He published, jointly with Mr. Prideaux, J. Selby, Sir Stamford Raffles, Dr. Horsfield, and other ornithologists, 'Illustrations of Ornithology,' and edited the 'Naturalist's Library,' in 40 volumes, which included the four branches: Mammalia, Ornithology, Ichnology, and Entomology. Of these 40 volumes 14 were written by himself. In 1836 he became editor of the 'Magazine of Zoology and Botany,' which, two years later, was transformed into 'Annals of Natural History,' but remained under his direction. For Bohn's Standard Library he edited White's 'Natural History of Selborne.' Sir W. Jardine was also joint editor of the 'Edinburgh Philosophical Journal,' and was author of 'British Salmonidae,' 'Ichthyology of Annandale,' 'Memoirs of the late Hugh Strickland,' 'Contributions to Ornithology,' 'Ornithological Synonyms,' etc.--(Taken from Ward, 'Men of the Reign,' and Cates, 'Dictionary of General Biography.'): his criticisms are quite unimportant; some of the Galapagos so-called species ought to be called varieties, which I fully expected; some of the sub-genera, thought to be wholly endemic, have been found on the Continent (not that he gives his authority), but I do not make out that the species are the same. His letter is brief and vague, but he says he will write again.

CHARLES DARWIN TO J.D. HOOKER. Down [23rd December, 1859].

My dear Hooker,

I received last night your 'Introduction,' for which very many thanks; I am surprised to see how big it is: I shall not be able to read it very soon. It was very good of you to send Naudin, for I was very curious to see it. I am surprised that Decaisne should say it was the same as mine. Naudin gives artificial selection, as well as a score of English writers, and when he says species were formed in the same manner, I thought the paper would certainly prove exactly the same as mine. But I cannot find one word like the struggle for existence and natural selection. On the contrary, he brings in his principle (page 103) of finality (which I do not understand), which, he says, with some authors is fatality, with others providence, and which adapts the forms of every being, and harmonises them all throughout nature.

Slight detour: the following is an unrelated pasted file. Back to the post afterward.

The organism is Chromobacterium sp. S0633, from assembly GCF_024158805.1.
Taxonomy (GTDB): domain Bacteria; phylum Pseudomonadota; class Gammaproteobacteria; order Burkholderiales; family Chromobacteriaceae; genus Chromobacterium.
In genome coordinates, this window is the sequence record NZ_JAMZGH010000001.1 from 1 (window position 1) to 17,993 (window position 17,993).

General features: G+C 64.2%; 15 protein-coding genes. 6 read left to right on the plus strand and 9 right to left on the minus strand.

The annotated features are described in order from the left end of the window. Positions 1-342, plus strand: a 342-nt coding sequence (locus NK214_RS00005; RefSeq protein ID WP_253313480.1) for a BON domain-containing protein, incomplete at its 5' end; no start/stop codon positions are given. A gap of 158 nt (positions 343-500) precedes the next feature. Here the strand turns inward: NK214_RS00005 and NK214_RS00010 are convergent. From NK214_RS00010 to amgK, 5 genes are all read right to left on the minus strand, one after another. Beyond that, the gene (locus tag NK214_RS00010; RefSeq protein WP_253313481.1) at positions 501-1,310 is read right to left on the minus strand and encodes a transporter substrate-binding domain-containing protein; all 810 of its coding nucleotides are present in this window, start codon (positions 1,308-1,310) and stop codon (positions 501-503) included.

He assumes like old geologists (who assumed that the forces of nature were formerly greater), that species were at first more plastic. His simile of tree and classification is like mine (and others), but he cannot, I think, have reflected much on the subject, otherwise he would see that genealogy by itself does not give classification; I declare I cannot see a MUCH closer approach to Wallace and me in Naudin than in Lamarck--we all agree in modification and descent. If I do not hear from you I will return the 'Revue' in a few days (with the cover). I dare say Lyell would be glad to see it. By the way, I will retain the volume till I hear whether I shall or not send it to Lyell. I should rather like Lyell to see this note, though it is foolish work sticking up for independence or priority.

Ever yours, C. DARWIN.

A. SEDGWICK (Rev. Adam Sedgwick, 1785-1873, Woodwardian Professor of Geology in the University of Cambridge.) TO CHARLES DARWIN. Cambridge, December 24th, [1859].

My dear Darwin,

I write to thank you for your work on the 'Origin of Species.' It came, I think, in the latter part of last week; but it MAY have come a few days sooner, and been overlooked among my book-parcels, which often remain unopened when I am lazy or busy with any work before me. So soon as I opened it I began to read it, and I finished it, after many interruptions, on Tuesday. Yesterday I was employed--1st, in preparing for my lecture; 2ndly, in attending a meeting of my brother Fellows to discuss the final propositions of the Parliamentary Commissioners; 3rdly, in lecturing; 4thly, in hearing the conclusion of the discussion and the College reply, whereby, in conformity with my own wishes, we accepted the scheme of the Commissioners; 5thly, in dining with an old friend at Clare College; 6thly, in adjourning to the weekly meeting of the Ray Club, from which I returned at 10 P.M., dog-tired, and hardly able to climb my staircase.

Charles Darwin

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